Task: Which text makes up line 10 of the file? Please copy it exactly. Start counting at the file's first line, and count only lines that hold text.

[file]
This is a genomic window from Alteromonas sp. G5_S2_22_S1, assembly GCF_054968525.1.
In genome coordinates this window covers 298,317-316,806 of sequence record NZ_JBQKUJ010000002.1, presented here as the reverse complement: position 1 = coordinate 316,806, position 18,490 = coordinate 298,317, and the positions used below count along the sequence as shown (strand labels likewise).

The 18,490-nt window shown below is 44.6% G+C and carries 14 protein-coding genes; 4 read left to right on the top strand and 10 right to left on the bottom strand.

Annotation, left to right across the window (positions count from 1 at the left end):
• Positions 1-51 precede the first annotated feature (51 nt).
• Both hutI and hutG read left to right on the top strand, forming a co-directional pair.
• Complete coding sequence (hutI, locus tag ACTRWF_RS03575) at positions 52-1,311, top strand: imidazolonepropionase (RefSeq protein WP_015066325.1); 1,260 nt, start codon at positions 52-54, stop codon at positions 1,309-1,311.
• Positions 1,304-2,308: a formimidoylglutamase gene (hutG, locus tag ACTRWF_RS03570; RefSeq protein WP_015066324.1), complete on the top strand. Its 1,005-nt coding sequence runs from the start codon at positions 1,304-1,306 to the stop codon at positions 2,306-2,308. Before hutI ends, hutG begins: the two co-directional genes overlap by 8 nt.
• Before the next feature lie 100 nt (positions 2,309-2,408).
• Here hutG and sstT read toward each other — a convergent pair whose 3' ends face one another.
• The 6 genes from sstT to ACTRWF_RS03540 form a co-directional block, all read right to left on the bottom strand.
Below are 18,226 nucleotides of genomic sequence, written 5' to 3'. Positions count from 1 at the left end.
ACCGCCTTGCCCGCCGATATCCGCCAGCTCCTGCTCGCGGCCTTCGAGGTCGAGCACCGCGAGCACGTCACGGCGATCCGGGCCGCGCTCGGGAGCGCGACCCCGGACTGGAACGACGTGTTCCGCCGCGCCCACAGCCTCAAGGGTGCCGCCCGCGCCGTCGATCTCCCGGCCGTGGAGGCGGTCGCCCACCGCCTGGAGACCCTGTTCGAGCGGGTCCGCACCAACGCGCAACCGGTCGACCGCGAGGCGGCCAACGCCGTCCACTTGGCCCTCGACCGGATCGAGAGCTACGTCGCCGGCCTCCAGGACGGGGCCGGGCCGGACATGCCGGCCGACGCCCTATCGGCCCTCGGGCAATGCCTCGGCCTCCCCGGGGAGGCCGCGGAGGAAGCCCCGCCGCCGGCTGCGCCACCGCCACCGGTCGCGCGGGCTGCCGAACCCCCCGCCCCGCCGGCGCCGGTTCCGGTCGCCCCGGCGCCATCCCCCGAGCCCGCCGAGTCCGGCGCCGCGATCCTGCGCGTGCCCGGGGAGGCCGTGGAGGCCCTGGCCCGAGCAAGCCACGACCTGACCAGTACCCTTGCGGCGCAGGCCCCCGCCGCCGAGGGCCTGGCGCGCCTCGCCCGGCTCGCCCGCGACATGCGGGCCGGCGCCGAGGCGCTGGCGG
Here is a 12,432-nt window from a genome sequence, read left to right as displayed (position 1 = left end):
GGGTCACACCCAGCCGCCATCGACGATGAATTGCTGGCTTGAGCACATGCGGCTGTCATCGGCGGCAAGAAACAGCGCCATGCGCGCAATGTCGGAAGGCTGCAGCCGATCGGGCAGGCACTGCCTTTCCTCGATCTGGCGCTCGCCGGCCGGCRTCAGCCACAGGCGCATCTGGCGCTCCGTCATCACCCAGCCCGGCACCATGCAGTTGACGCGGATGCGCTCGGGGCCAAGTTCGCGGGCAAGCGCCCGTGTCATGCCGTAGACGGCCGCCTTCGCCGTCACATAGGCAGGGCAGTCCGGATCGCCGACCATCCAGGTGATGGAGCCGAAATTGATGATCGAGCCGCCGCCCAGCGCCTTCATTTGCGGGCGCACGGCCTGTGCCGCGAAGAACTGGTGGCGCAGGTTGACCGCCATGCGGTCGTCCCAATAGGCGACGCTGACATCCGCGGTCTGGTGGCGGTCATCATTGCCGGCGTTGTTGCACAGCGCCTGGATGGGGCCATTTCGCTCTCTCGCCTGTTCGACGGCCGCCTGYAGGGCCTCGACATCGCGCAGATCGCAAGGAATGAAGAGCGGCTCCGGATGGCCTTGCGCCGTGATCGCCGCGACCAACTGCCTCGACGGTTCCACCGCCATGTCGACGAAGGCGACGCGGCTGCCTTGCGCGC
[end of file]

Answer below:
• Here hutG and sstT read toward each other — a convergent pair whose 3' ends face one another.